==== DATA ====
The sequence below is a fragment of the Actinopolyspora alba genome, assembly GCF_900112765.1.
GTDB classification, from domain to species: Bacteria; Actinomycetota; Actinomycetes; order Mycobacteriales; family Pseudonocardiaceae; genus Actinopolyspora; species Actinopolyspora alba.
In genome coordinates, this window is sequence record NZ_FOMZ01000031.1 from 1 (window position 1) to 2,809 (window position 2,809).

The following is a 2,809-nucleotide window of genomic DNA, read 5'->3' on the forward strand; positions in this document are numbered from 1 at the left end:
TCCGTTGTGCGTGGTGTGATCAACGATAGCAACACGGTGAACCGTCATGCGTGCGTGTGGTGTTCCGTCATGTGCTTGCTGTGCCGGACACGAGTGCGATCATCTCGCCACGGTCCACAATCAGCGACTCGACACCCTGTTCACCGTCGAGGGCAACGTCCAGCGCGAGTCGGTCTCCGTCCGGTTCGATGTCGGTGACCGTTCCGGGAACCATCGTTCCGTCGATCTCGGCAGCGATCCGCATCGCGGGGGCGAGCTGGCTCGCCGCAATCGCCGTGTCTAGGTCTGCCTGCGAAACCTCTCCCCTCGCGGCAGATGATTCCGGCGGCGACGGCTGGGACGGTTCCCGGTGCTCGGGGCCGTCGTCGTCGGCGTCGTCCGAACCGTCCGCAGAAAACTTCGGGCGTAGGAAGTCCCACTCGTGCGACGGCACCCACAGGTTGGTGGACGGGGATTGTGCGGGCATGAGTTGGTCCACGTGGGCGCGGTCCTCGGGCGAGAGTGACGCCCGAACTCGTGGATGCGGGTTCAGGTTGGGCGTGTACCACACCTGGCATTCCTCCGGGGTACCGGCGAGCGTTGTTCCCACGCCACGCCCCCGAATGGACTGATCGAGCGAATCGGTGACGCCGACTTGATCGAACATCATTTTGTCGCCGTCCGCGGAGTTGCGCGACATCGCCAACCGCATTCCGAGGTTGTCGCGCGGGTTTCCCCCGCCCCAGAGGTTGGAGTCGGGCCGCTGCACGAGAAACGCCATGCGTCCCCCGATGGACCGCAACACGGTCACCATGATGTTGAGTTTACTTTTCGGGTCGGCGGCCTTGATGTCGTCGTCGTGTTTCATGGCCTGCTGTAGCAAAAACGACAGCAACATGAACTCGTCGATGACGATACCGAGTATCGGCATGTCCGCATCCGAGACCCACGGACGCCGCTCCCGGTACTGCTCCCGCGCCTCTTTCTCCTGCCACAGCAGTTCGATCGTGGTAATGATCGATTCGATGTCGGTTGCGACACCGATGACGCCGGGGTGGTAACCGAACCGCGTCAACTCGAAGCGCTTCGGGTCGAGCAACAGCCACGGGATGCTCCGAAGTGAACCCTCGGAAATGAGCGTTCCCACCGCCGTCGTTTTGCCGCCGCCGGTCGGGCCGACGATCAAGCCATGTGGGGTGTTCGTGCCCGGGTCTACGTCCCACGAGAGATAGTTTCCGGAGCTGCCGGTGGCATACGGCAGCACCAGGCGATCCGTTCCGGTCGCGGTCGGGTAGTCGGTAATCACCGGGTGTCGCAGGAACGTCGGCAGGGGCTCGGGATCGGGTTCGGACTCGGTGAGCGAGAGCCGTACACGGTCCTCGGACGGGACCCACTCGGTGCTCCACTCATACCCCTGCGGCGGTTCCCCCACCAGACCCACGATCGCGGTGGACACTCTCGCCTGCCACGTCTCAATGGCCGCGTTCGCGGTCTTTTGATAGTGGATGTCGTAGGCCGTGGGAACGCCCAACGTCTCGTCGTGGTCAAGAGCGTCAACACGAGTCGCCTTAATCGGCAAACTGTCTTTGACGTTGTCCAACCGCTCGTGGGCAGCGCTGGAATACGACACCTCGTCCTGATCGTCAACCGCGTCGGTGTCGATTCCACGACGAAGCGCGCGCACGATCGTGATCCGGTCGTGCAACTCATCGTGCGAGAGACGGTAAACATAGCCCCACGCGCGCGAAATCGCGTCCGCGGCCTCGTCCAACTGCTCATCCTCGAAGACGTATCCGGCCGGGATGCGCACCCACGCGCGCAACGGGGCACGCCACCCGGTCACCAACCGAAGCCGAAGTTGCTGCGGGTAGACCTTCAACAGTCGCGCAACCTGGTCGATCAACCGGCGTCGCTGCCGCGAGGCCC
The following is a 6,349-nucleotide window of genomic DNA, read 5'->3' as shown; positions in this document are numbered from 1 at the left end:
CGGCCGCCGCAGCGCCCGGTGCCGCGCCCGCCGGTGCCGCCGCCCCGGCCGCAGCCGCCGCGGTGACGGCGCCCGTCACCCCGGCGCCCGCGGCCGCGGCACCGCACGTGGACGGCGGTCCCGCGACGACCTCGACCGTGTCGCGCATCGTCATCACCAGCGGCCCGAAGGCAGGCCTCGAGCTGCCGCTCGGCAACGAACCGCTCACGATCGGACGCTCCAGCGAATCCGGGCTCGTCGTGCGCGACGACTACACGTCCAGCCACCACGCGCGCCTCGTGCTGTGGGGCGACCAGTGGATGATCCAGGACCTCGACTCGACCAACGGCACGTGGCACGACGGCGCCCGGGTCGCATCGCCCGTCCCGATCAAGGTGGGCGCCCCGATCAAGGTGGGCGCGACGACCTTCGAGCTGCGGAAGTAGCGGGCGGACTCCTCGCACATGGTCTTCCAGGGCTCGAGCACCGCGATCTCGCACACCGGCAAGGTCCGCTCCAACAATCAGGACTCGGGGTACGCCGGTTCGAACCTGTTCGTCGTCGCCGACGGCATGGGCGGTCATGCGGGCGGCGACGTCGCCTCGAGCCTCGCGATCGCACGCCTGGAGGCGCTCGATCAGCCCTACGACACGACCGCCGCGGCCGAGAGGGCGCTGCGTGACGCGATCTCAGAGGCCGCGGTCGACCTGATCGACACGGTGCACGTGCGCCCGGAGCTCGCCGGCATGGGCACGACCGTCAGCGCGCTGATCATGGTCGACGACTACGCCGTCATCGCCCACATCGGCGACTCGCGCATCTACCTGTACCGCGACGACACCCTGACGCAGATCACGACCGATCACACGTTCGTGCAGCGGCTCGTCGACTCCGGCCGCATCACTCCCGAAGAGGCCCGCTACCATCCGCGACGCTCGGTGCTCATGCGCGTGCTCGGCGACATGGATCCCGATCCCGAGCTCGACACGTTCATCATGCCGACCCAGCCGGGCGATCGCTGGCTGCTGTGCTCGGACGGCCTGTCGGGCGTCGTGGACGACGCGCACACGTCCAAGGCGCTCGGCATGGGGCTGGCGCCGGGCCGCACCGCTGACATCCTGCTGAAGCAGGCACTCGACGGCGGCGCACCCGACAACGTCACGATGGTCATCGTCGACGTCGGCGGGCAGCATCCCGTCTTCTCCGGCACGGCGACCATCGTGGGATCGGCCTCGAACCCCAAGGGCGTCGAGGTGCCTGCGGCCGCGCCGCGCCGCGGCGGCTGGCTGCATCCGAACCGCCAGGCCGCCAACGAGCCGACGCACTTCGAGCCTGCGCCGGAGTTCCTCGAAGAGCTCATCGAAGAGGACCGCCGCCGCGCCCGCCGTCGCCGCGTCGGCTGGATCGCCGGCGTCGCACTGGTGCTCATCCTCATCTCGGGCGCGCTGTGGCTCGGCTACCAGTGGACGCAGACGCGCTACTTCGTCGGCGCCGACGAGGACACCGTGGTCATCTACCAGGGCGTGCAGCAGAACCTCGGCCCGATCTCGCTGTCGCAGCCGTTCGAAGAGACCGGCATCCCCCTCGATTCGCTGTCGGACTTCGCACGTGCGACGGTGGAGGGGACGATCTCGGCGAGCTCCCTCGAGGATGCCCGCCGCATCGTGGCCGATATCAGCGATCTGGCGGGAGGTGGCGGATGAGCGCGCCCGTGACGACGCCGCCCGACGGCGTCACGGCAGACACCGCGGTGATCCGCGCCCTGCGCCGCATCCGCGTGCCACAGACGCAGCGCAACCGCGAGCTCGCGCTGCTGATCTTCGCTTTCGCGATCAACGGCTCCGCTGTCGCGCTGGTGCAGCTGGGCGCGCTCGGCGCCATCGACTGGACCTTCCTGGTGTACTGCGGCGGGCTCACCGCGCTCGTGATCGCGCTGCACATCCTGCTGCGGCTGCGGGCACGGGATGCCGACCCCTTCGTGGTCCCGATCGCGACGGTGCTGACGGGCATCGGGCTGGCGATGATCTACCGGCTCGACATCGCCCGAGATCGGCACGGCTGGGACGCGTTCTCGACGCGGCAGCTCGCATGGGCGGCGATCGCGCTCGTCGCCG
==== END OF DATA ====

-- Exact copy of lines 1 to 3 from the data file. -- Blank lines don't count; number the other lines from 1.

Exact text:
The sequence below is a fragment of the Actinopolyspora alba genome, assembly GCF_900112765.1.
GTDB classification, from domain to species: Bacteria; Actinomycetota; Actinomycetes; order Mycobacteriales; family Pseudonocardiaceae; genus Actinopolyspora; species Actinopolyspora alba.
In genome coordinates, this window is sequence record NZ_FOMZ01000031.1 from 1 (window position 1) to 2,809 (window position 2,809).